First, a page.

It would be better,to add similar tracking to downloading the ostree summary file - we probably should approve adding counting os updates not to dnf in particular.

Agreed.

it would be nice to have a list of some specific questions we are trying to answer with it (one that comes to mind: how many users try out Fedora and abandon it quickly?) - not just "more pretty graphs".

@mattdm?

I think I covered this at least in some way in the Change proposal, but I can put it in the form of questions.

  1. How many actual Fedora systems are deployed in the wild and how does that change over time? (Right now, this is masked by network topography.)
  2. How many of these systems are long-term installations as opposed to test/trial systems?
  3. What about very short lived instances used in CI, containers, and other automated infrastructure?
  4. Which Fedora variants are in use and how does that change over time?
  5. If we do something like feature a spin in Fedora Magazine or highlight it on the download page, what short-term impact does that have (and does that have a lasting effect)?

Using something other than a binary countme (see the proposal) would also allow us to answer:

  • Do people tend to upgrade or do new installs? When we see growth for a new release, is that people converting older systems or are they net new?
  • How quickly do these upgrades happen after a new release comes out?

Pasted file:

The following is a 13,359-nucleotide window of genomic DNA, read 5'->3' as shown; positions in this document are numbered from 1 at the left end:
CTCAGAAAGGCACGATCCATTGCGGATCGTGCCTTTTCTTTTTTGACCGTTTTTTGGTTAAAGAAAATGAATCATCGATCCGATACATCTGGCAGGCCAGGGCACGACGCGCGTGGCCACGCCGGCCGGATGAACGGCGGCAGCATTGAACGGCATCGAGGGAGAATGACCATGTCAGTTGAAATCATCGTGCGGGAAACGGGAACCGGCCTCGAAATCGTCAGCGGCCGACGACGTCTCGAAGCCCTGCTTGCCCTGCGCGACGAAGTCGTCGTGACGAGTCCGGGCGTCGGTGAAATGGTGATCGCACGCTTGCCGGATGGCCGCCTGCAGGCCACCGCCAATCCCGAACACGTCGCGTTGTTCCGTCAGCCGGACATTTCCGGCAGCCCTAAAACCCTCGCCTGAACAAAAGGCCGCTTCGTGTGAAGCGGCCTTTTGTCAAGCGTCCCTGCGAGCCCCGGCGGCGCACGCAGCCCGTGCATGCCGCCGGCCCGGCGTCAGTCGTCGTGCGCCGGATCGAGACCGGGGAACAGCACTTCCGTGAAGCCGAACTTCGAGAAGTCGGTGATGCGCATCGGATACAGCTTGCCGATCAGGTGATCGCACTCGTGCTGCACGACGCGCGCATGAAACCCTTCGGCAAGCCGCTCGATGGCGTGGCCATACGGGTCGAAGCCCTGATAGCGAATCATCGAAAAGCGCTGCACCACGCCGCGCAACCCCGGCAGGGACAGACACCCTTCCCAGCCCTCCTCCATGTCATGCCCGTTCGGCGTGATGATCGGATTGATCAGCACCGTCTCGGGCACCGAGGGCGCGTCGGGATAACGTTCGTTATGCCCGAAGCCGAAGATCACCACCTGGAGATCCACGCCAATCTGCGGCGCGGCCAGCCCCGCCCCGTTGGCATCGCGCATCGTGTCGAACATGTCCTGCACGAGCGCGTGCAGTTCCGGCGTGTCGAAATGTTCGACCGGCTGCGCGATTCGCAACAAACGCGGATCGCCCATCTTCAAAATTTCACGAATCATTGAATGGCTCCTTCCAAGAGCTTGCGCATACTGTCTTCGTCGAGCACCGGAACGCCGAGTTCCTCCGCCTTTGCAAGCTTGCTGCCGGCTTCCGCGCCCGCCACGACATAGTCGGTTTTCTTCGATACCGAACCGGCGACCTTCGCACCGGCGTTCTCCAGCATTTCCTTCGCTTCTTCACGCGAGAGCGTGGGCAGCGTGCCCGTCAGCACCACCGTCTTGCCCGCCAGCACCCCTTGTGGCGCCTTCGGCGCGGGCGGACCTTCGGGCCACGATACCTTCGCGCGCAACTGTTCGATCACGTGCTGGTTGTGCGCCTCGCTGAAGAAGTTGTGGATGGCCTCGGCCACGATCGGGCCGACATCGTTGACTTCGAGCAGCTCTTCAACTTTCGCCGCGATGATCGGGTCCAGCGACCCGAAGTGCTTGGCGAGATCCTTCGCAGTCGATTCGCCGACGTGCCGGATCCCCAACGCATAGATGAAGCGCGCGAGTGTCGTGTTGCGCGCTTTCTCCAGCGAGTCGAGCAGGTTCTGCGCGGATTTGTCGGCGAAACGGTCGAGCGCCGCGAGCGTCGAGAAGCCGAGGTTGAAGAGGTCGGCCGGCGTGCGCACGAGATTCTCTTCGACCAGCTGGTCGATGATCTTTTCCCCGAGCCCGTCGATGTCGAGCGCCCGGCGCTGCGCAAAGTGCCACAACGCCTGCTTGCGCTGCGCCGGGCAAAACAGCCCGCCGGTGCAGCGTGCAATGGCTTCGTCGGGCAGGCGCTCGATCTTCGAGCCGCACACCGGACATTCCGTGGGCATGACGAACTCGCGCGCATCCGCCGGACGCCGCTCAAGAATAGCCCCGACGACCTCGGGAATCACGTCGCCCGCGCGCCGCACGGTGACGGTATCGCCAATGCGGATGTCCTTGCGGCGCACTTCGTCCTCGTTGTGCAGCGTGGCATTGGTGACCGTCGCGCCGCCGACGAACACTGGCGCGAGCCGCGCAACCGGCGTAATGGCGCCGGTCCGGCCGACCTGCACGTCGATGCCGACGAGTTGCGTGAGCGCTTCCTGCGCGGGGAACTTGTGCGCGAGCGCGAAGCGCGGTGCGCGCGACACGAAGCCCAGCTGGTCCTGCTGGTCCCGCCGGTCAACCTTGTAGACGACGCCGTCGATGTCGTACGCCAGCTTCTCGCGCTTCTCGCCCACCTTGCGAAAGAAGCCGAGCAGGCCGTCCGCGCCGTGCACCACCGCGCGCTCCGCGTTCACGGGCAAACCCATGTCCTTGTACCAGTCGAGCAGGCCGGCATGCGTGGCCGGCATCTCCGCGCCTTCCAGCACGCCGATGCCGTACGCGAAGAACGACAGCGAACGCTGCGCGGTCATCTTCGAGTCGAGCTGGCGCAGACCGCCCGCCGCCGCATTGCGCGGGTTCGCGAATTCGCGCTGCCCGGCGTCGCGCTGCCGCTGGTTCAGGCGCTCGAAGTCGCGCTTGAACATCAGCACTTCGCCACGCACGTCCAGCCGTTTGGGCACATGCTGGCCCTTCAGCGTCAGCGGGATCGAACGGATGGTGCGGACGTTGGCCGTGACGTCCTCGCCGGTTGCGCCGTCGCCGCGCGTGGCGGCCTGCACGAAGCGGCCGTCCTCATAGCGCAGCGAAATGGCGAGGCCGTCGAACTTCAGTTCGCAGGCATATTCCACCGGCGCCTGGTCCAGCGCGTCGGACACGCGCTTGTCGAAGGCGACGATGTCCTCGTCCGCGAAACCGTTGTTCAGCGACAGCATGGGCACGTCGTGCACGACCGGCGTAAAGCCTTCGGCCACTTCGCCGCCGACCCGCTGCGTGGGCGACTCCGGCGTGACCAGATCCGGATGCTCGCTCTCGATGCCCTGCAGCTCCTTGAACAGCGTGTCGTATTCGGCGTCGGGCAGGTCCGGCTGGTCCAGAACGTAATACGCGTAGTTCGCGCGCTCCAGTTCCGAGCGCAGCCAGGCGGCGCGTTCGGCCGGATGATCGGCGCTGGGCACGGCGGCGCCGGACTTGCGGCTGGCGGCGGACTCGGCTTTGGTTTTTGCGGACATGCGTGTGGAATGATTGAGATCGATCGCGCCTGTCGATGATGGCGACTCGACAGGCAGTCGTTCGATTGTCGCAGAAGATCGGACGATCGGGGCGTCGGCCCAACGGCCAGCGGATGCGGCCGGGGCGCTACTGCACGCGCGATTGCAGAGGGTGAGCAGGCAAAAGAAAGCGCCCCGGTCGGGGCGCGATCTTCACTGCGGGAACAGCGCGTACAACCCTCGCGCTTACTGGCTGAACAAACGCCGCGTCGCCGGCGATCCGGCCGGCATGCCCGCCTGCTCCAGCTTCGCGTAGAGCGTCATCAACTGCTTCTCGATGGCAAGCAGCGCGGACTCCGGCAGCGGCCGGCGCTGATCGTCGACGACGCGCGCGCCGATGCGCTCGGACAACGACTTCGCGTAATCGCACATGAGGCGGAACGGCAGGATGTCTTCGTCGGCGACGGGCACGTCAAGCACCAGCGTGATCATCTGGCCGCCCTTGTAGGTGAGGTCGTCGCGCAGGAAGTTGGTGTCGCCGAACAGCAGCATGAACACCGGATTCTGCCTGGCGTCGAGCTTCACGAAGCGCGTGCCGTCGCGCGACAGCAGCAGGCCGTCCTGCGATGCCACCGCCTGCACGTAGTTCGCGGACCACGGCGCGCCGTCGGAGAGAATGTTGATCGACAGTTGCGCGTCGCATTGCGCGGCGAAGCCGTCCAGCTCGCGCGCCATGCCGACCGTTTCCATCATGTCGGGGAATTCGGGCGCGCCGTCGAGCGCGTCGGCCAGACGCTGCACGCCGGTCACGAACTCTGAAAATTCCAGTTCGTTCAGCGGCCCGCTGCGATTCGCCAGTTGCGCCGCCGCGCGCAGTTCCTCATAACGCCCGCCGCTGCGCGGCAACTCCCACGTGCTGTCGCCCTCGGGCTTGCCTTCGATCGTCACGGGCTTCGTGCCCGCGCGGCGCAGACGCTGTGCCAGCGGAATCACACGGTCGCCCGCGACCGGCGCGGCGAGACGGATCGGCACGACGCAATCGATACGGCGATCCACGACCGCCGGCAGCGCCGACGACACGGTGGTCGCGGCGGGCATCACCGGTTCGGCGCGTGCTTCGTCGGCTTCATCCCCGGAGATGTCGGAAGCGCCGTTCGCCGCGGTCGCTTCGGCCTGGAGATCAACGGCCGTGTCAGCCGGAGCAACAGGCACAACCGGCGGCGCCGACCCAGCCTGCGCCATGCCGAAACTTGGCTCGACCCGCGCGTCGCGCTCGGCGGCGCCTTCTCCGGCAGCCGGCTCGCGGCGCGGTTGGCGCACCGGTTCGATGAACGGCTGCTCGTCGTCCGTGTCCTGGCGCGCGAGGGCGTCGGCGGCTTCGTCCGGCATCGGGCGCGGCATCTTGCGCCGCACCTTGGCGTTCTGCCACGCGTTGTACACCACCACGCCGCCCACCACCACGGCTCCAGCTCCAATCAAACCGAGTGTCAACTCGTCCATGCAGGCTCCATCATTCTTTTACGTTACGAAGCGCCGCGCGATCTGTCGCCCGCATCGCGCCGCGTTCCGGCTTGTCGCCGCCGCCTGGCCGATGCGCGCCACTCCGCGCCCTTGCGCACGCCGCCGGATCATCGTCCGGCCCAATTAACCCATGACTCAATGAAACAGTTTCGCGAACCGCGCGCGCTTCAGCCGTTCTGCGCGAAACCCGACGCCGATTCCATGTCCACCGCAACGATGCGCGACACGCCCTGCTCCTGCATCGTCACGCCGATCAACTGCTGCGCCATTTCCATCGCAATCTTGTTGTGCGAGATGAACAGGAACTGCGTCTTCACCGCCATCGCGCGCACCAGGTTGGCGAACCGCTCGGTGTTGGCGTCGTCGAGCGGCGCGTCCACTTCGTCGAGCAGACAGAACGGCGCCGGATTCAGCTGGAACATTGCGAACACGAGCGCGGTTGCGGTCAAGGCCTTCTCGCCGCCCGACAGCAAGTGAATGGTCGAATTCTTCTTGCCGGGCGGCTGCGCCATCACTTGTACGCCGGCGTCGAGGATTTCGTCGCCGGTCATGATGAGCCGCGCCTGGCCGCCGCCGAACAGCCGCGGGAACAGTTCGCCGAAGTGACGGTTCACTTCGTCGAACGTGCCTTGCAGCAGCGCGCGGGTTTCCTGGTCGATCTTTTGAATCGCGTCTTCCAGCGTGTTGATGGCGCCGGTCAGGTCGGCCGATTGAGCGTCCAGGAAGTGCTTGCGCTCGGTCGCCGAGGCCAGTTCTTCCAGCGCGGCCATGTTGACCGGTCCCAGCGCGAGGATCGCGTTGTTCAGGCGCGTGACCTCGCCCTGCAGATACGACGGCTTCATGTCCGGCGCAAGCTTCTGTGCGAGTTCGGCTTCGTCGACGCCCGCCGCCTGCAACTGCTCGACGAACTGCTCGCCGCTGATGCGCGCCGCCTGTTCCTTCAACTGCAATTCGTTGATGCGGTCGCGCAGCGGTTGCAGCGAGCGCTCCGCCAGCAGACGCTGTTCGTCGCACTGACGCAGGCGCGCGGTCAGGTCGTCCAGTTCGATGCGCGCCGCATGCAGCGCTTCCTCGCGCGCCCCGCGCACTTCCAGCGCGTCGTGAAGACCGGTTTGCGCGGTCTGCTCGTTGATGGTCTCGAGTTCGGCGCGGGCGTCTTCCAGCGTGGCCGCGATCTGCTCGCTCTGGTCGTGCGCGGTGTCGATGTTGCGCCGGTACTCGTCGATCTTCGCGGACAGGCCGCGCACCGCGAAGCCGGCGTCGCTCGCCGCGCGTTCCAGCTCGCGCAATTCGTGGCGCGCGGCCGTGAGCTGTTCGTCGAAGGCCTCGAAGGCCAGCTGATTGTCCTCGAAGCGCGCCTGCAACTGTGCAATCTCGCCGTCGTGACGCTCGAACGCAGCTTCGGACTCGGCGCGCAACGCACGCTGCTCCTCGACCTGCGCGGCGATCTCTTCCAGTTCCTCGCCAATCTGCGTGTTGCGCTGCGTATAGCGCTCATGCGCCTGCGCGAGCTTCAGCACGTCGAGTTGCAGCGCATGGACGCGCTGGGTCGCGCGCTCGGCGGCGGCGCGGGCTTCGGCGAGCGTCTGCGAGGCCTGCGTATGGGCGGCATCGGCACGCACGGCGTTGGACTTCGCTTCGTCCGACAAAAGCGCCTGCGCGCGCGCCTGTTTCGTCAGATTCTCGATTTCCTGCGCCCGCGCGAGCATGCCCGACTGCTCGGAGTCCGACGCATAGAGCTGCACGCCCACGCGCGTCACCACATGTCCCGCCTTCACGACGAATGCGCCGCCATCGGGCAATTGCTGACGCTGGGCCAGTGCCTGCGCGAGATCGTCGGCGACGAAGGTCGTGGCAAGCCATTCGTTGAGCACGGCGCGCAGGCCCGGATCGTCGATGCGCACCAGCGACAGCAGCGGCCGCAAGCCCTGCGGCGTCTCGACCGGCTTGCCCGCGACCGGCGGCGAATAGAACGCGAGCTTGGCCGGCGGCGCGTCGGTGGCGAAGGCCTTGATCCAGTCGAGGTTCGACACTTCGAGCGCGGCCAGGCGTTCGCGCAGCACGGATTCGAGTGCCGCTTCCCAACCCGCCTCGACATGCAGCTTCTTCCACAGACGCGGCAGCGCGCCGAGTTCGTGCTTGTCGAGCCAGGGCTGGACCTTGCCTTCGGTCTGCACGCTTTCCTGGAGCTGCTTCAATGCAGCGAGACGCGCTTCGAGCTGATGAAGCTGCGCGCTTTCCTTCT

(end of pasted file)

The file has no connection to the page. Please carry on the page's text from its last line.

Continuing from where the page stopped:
• How many systems are upgraded every release? How many are upgraded at N+2?
  • Is there a difference in these patterns between, say, Fedora Server and Fedora Workstation?

I can't answer any of these right now.

Here is the latest picture from the current method, which is counting daily occurrences of unique IP addresses per release. As you can see, Fedora 29 numbers are very high — like, already 40% higher than the F28 peak. Now, I would love to say "look at this awesome growth", but these numbers seem too good to be true. I would really like to have better insight into what's going on here.

fedora-os-all.png

It seems everybody likes the proposal, and we're only trying to figure out the details of form of the long-term counter.

Proposal: Approve the Change proposal. Details of countme= syntax will be figured out during the implementation with an eye towards gathering useful information while minimizing the probability of an individual system being identifiable.

+1 to the latest proposal

+1 to the latest proposal.

@zbyszek's proposal is APPROVED (+7, 1, 0)

https://meetbot.fedoraproject.org/fedora-meeting-1/2019-02-04/fesco.2019-02-04-15.01.html

Additionally:

@till will work with change owners to make sure the actual implementation is sane

Metadata Update from @churchyard:
- Issue untagged with: meeting
- Issue close_status updated to: Accepted
- Issue status updated to: Closed (was: Open)

2 months ago

My personal note: i think this should get Fedora Council approval as well.